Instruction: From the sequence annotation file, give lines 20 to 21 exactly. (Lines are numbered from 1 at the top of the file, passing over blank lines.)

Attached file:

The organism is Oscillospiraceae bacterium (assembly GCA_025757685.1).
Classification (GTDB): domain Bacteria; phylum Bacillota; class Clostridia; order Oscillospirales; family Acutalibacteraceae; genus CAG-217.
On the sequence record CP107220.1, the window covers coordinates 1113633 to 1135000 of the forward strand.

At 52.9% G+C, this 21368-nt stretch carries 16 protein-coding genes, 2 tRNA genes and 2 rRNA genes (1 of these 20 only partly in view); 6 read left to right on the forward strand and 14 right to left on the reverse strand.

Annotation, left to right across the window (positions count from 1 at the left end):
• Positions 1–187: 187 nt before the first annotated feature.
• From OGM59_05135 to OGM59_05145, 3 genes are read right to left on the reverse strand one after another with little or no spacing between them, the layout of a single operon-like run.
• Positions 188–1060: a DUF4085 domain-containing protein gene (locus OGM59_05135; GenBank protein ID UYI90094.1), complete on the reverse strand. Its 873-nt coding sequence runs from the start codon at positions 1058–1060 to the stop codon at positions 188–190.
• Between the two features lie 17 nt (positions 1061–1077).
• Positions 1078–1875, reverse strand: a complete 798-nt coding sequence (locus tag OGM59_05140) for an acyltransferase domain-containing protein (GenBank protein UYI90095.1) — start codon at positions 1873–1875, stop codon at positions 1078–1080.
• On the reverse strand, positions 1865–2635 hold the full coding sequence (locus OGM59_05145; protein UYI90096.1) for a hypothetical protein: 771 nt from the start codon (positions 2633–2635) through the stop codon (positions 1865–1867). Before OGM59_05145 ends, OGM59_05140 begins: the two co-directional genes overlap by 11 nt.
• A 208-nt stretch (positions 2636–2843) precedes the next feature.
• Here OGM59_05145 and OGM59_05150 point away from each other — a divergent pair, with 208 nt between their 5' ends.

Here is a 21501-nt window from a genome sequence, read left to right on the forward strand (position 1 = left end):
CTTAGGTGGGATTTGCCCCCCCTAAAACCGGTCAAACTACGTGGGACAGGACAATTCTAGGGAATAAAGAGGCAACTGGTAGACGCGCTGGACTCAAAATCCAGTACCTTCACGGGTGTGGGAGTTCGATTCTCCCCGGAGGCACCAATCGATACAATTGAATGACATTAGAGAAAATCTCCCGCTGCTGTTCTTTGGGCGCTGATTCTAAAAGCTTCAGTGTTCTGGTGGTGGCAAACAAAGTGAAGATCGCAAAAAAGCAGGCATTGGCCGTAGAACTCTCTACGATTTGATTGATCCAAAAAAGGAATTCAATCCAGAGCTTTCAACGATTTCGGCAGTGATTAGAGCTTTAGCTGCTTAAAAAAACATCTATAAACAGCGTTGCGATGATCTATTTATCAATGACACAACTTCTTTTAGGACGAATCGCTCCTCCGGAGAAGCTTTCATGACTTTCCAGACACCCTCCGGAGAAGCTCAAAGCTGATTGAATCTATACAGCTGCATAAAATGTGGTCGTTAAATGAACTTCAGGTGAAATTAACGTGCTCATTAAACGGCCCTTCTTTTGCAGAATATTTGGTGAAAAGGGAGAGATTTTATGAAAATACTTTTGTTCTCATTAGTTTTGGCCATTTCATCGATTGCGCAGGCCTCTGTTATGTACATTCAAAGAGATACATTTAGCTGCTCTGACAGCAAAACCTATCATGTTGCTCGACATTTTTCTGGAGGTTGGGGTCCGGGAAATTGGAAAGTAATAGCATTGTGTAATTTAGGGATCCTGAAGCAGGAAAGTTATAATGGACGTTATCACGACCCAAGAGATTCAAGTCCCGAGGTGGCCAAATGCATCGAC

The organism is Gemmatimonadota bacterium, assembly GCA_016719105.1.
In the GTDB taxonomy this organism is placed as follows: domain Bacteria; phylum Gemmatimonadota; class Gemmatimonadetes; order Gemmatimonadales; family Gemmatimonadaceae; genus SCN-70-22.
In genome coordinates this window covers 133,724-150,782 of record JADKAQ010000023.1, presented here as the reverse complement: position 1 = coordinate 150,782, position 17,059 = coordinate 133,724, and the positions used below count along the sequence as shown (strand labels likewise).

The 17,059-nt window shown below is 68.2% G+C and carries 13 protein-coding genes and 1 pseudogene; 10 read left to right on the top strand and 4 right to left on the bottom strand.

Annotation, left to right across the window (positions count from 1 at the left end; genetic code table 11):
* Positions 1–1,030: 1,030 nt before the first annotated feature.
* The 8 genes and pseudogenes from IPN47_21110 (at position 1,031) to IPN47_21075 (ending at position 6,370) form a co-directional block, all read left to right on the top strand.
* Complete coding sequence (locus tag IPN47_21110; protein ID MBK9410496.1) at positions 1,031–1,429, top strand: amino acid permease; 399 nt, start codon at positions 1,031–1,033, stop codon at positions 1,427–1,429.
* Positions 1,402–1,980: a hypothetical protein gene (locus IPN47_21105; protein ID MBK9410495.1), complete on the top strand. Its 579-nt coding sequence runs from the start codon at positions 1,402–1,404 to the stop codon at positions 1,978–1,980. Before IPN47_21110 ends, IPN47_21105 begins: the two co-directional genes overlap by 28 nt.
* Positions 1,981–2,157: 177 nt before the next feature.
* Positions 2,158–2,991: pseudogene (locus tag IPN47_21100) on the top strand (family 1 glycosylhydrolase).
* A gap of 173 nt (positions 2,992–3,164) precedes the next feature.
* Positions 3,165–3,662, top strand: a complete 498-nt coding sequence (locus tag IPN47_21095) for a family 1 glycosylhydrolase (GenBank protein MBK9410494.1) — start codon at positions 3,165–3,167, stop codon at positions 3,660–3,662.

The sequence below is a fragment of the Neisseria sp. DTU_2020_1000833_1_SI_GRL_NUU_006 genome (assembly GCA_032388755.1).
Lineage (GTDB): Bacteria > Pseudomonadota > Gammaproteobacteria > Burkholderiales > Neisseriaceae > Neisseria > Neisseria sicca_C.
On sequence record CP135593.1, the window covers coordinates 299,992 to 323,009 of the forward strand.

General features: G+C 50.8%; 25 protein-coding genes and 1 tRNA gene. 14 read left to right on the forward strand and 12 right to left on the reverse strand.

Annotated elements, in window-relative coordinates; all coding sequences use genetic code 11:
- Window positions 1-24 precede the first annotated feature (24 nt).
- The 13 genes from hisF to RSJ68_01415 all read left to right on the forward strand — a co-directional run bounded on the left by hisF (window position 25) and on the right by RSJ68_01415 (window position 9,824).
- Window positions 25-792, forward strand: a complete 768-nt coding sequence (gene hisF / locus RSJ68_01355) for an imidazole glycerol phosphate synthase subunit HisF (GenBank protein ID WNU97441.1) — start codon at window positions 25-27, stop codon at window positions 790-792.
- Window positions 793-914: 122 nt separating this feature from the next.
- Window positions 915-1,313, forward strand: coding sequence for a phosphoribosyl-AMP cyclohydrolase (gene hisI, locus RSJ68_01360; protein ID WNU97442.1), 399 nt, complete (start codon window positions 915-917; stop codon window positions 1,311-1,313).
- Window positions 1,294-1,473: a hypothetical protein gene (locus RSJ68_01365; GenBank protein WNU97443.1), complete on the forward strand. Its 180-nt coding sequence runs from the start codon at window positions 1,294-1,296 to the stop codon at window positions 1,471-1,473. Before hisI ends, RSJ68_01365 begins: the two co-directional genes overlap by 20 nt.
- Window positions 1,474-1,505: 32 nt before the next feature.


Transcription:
Annotation, left to right across the window (positions count from 1 at the left end; genetic code table 11):
* Positions 1–1,030: 1,030 nt before the first annotated feature.